A Quick Guide to Feminine Health
As young girls become teenagers, they break off from being carefree children and become embroiled in the magic and mysteries of feminine health. The beginning of the reproductive years can be confusing and frustrating, and carries with it an entirely new set of rules for caring for your body.
A woman’s body
The human body is an amazing machine, but even more so when the human is a woman. The ability to conceive, grow and carry a fetus and give birth is a wonderful gift. It requires organs that are specifically designed for the purpose, including the vagina, fallopian tubes, ovaries and the womb. Breasts are also part of this reproductive wonder, as they provide nourishment for newborns through nutrient rich mother’s milk.
As young girls enter their reproductive years, their bodies begin to change. These changes signal that their bodies are preparing for the important purpose of conceiving and bearing children. Girls begin to menstruate, their breasts begin to develop and enlarge and their body shapes change. The body will continue to undergo test runs of the reproductive system every month until actual conception occurs.
Along with the changes that occur during puberty and continue into adulthood come the responsibility of maintaining the parts of the body involved during the reproduction process. Feminine health is not an inborn instinct; rather, it is a learned experience. While each woman’s body responds in different ways to the continual changes it faces on a monthly basis, the care that each woman takes for the body is the same for all.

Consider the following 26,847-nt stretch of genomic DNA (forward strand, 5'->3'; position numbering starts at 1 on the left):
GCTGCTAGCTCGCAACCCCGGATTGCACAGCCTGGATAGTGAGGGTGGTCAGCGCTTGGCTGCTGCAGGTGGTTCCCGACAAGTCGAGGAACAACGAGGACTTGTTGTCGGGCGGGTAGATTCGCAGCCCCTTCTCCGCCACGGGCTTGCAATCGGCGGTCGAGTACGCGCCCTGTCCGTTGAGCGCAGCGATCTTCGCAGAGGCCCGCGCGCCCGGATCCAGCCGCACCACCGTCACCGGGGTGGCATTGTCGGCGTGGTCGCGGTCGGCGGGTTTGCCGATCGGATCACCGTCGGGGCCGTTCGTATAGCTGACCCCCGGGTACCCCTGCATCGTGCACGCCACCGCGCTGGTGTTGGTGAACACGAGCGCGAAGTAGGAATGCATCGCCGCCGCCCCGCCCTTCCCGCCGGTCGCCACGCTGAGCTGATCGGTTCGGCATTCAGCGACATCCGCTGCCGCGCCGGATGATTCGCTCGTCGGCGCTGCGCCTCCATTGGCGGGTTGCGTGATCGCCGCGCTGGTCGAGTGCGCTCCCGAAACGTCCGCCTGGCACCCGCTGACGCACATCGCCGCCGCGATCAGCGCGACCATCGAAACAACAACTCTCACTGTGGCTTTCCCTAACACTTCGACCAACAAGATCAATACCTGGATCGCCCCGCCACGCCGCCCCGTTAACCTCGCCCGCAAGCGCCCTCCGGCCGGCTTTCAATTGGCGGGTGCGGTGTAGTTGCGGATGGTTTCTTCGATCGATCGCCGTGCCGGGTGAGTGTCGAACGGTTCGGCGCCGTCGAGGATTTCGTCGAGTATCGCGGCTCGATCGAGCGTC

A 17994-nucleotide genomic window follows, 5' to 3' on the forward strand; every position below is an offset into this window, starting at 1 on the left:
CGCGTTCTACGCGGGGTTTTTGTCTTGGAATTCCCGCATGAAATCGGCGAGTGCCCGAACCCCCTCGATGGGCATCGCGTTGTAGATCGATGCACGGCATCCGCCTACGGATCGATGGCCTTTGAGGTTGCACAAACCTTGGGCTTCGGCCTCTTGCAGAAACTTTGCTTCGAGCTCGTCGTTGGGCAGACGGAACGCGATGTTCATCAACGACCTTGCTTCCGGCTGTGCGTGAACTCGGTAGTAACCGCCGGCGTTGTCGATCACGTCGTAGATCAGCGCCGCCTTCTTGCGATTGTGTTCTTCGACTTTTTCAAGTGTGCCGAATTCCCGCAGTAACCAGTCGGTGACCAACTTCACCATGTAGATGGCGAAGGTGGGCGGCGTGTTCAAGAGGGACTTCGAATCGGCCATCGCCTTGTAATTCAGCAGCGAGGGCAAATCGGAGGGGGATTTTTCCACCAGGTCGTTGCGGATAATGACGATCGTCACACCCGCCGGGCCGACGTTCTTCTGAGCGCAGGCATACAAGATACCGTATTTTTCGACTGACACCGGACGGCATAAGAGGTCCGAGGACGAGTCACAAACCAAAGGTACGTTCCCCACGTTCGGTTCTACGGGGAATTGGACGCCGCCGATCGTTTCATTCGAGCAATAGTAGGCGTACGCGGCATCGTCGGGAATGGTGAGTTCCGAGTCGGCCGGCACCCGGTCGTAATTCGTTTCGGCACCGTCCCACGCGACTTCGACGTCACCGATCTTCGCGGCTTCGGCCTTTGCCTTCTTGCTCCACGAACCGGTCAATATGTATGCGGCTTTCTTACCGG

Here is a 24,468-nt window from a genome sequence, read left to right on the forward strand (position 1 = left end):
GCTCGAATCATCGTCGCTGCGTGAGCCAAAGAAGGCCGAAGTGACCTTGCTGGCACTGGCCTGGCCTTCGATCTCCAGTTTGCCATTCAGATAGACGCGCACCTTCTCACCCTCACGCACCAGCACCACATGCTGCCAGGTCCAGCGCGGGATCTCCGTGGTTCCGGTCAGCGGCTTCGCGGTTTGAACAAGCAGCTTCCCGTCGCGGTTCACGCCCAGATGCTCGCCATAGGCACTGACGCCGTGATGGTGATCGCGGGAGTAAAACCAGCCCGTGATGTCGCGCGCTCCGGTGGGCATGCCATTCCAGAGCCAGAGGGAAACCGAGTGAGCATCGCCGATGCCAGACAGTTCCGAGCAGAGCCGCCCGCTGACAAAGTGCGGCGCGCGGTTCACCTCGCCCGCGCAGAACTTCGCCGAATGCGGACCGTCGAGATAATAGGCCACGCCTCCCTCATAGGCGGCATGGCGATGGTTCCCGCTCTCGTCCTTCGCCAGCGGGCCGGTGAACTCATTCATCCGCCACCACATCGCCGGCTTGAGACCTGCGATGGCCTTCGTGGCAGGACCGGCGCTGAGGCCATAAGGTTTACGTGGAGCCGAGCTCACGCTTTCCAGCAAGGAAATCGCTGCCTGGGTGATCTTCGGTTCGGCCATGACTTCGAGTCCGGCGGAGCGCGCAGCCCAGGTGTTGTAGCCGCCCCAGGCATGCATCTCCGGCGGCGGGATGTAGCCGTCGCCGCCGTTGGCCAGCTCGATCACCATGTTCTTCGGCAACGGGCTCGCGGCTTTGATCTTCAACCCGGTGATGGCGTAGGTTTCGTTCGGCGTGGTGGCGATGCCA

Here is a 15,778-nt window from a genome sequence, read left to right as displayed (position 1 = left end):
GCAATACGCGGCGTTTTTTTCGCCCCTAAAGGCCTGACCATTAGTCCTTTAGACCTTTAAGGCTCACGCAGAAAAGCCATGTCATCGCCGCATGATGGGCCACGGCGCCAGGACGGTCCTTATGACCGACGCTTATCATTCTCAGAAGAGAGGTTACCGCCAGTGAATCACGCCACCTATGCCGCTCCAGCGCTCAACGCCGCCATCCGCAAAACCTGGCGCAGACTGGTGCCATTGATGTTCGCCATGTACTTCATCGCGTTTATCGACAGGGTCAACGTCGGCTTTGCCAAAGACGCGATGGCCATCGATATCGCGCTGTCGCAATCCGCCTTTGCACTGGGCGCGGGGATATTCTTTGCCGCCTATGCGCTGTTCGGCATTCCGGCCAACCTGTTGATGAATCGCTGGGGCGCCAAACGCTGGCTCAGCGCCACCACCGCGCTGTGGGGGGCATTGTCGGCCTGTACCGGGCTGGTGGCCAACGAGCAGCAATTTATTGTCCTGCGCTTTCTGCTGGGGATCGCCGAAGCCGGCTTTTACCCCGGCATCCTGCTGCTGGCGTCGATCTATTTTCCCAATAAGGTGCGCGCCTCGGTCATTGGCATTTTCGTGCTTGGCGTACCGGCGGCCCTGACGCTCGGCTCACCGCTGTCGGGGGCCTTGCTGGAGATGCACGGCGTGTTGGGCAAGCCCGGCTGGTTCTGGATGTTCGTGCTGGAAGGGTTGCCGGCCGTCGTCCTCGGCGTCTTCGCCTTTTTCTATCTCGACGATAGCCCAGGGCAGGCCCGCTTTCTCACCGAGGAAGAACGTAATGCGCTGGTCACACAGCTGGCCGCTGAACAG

Knowing and caring for your body
First, it is important to know your body and how it works. Each woman should have the ability to listen to her body and know when something is not quite right. Document your periods; noting signs of its arrival, duration and how you feel. Cramps, clotting, dull aches, headaches, fatigue, bloating, emotional upheavals and more are things that you should record. Breast examinations should begin at an early age so that you are familiar with how the tissues feel before your period, during your period and after your period. This information will enable you to detect early problems. There are certain things that a young woman should watch for that can signal issues:
- Itching. If you suddenly experience frequent itching “down there”, it is important to overcome embarrassment and let someone know. Often, itching is a sign of a yeast or bacterial infection, but can also be a response to soap, detergent or tampons.
- Irritation. Avoid tight and restrictive clothing. Skin tight jeans, leggings and thong panties are popular items of clothing that restrict air flow and promote a warm, moist atmosphere perfect for breeding bacteria. It is important that panties be “breathable”, or to allow air flow. Since the vagina produces moisture, the area is susceptible for wetness that not only is uncomfortable but also unhealthy.
- Abnormal periods. Getting to know your body’s cycle will help you to notice problems such as abnormal periods quickly. Heavy bleeding can place you at risk for an iron deficiency as well as anemia, so it is important to let your doctor know if you are experiencing excessive bleeding.
- Breast care. A woman’s breast tissue is continually changing, so it is vital to know what is normal for your body. Regular self checks performed in the shower will help you to become familiar with your body. Any lumps or hard bumps felt should be reported to your doctor.
Feminine health is something that should be addressed from young girls entering puberty and carried along into adulthood. Becoming familiar with your body and its ever changing characteristics will help to alert you to early problems that will prevent them from becoming serious issues.